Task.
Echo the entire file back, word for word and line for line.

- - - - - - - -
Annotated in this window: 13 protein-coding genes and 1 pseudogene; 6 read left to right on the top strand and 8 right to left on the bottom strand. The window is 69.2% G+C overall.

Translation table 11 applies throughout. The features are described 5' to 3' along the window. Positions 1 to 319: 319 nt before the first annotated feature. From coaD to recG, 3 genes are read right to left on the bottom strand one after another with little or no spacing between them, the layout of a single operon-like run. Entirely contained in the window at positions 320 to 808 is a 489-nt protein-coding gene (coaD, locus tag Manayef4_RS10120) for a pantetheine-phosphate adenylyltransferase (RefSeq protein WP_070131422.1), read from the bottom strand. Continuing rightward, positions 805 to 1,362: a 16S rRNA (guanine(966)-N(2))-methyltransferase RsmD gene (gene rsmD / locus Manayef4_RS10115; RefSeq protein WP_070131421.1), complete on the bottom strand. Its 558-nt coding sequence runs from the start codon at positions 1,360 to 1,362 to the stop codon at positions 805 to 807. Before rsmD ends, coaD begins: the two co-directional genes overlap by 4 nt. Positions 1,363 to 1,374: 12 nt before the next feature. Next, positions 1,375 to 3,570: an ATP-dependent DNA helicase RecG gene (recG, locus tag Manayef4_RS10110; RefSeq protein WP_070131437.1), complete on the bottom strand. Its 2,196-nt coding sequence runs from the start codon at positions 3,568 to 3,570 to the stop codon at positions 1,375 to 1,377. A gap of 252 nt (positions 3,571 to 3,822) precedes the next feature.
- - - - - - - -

Annotated in this window: 13 protein-coding genes and 1 pseudogene; 6 read left to right on the top strand and 8 right to left on the bottom strand. The window is 69.2% G+C overall.

Translation table 11 applies throughout. The features are described 5' to 3' along the window. Positions 1 to 319: 319 nt before the first annotated feature. From coaD to recG, 3 genes are read right to left on the bottom strand one after another with little or no spacing between them, the layout of a single operon-like run. Entirely contained in the window at positions 320 to 808 is a 489-nt protein-coding gene (coaD, locus tag Manayef4_RS10120) for a pantetheine-phosphate adenylyltransferase (RefSeq protein WP_070131422.1), read from the bottom strand. Continuing rightward, positions 805 to 1,362: a 16S rRNA (guanine(966)-N(2))-methyltransferase RsmD gene (gene rsmD / locus Manayef4_RS10115; RefSeq protein WP_070131421.1), complete on the bottom strand. Its 558-nt coding sequence runs from the start codon at positions 1,360 to 1,362 to the stop codon at positions 805 to 807. Before rsmD ends, coaD begins: the two co-directional genes overlap by 4 nt. Positions 1,363 to 1,374: 12 nt before the next feature. Next, positions 1,375 to 3,570: an ATP-dependent DNA helicase RecG gene (recG, locus tag Manayef4_RS10110; RefSeq protein WP_070131437.1), complete on the bottom strand. Its 2,196-nt coding sequence runs from the start codon at positions 3,568 to 3,570 to the stop codon at positions 1,375 to 1,377. A gap of 252 nt (positions 3,571 to 3,822) precedes the next feature.